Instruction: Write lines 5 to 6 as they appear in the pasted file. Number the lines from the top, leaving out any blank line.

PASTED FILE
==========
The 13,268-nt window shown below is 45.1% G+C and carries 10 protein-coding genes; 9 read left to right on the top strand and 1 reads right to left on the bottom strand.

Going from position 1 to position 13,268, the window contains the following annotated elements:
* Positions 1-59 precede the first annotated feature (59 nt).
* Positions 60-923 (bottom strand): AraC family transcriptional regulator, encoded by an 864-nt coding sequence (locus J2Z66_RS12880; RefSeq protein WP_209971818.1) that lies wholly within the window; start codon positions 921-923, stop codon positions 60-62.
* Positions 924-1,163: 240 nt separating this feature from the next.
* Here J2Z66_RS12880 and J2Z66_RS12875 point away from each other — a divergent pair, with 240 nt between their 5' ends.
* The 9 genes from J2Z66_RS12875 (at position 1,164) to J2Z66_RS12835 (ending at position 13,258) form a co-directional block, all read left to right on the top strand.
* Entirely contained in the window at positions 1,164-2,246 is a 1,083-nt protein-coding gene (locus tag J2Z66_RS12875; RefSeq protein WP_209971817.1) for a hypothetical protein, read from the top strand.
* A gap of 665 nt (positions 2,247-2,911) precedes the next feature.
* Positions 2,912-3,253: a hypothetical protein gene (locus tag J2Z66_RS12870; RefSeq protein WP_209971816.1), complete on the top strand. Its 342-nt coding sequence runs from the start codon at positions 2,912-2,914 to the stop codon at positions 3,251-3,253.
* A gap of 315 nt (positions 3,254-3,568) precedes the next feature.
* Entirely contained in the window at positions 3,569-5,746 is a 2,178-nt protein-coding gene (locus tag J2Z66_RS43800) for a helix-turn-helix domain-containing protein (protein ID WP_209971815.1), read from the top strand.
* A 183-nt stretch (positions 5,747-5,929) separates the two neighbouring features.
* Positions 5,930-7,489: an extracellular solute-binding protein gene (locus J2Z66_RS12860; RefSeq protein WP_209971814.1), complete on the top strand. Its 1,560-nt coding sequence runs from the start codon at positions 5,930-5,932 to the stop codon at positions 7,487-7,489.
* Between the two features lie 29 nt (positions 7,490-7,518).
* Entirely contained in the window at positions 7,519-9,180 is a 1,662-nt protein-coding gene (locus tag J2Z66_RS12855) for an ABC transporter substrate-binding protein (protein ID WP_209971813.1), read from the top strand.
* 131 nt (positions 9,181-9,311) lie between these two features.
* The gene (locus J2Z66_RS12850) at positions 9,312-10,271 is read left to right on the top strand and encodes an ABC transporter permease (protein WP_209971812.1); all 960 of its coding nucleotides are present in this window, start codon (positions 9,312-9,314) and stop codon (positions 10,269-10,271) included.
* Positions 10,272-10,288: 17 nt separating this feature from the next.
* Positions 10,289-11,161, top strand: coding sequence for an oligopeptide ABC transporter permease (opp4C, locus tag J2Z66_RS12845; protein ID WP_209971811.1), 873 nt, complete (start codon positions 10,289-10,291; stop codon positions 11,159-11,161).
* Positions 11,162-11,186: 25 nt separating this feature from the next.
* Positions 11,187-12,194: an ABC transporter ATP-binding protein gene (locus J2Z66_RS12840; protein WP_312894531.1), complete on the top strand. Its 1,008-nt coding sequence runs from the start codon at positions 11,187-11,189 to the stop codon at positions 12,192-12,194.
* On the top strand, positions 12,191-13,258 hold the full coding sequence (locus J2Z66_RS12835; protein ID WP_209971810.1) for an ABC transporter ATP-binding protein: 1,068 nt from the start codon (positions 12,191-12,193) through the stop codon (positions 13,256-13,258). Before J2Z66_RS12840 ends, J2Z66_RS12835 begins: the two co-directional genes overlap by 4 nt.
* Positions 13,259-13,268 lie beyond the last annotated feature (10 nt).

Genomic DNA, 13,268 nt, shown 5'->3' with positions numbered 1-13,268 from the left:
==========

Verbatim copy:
* Positions 924-1,163: 240 nt separating this feature from the next.
* Here J2Z66_RS12880 and J2Z66_RS12875 point away from each other — a divergent pair, with 240 nt between their 5' ends.